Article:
Thursday, December 31, 2009

Another Food Price Riser: Cap and Trade Laws

Apparently, under the new cap and trade legislation, money will be available for people who plant trees (to be paid for by industries who need to pollute). The net result: farm land taken out of production to grow trees, so food supply falls, leading price rises. It is also understood by all that increased fuel and fertilizer costs are baked into the legislation as well, which will also serve to drive up food costs.

Agriculture Secretary Tom Vilsack has ordered his staff to revise a computerized forecasting model that showed that climate legislation supported by President Obama would make planting trees more lucrative than producing food.

The latest Agriculture Department economic-impact study of the climate bill, which passed the House this summer, found that the legislation would profit farmers in the long term. But those profits would come mostly from higher crop prices as a result of the legislation's incentives to plant more forests and thus reduce the amount of land devoted to food-producing agriculture.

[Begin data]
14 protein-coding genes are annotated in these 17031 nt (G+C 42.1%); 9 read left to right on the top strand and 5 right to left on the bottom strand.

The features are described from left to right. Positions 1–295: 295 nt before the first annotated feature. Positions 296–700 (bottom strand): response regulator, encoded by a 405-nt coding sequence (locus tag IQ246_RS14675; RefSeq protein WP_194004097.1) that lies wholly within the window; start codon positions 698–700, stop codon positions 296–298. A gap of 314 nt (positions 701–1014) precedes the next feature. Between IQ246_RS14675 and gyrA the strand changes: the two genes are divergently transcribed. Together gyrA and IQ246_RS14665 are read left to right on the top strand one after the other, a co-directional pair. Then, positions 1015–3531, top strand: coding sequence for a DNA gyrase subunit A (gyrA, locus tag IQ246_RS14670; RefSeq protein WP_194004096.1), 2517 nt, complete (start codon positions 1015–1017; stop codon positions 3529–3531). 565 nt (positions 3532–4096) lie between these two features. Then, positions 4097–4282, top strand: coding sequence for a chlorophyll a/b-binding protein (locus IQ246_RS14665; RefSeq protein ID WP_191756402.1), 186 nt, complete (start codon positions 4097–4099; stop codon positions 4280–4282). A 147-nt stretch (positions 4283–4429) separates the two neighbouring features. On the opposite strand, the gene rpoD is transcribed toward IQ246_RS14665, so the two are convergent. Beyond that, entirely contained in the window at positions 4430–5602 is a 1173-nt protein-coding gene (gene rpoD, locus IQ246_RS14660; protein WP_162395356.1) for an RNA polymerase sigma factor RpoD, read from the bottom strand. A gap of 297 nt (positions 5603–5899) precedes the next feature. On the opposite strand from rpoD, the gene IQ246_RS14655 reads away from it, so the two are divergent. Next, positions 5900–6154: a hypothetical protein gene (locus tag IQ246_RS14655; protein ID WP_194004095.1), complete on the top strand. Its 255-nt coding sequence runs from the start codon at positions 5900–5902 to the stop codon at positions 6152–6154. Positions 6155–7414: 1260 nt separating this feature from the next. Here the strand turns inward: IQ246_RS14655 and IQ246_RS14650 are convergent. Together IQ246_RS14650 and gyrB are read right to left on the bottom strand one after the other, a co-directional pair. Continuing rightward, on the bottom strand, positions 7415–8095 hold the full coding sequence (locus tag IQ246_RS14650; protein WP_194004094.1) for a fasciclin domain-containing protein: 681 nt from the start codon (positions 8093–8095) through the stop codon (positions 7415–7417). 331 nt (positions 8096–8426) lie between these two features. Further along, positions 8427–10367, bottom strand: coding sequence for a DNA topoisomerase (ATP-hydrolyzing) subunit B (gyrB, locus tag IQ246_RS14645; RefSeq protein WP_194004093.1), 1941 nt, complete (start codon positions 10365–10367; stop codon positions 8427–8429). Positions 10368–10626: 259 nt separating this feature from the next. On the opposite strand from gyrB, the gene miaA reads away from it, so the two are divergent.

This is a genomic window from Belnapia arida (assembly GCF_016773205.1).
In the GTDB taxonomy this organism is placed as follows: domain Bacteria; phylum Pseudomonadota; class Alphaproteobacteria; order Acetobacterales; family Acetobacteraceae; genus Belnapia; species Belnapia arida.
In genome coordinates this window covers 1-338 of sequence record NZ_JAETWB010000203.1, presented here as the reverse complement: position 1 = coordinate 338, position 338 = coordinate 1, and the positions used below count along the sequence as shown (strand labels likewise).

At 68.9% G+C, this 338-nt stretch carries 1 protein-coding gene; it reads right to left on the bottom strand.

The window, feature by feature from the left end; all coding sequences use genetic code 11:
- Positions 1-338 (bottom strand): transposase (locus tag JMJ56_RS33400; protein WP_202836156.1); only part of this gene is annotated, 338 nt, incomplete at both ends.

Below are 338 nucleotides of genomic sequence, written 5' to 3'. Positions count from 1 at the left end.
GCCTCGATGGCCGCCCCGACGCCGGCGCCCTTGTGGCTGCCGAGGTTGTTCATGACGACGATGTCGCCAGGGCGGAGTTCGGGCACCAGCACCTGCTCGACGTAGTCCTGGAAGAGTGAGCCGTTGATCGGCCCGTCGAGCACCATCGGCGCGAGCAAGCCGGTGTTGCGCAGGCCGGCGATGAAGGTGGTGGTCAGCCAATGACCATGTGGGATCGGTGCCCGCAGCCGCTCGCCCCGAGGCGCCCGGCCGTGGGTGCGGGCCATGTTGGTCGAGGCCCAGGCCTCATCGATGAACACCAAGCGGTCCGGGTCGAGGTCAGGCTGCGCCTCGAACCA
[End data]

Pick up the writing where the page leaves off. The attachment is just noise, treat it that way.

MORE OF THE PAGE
The legislation would give free emissions credits, known as offsets, to farmers and landowners who plant forests and adopt low-carbon farm and ranching practices. Farmers and ranchers could sell the credits to help major emitters of greenhouse gases comply with the legislation. That revenue would help the farmers deal with an expected rise in fuel and fertilizer costs.

Allison Specht, an economist at the American Farm Bureau Federation, said other studies have largely confirmed the results of the EPA and Agriculture Department analysis. "That's one of the realities of cap-and-trade legislation. The biggest bang for your buck for carbon credits is planting trees," she said.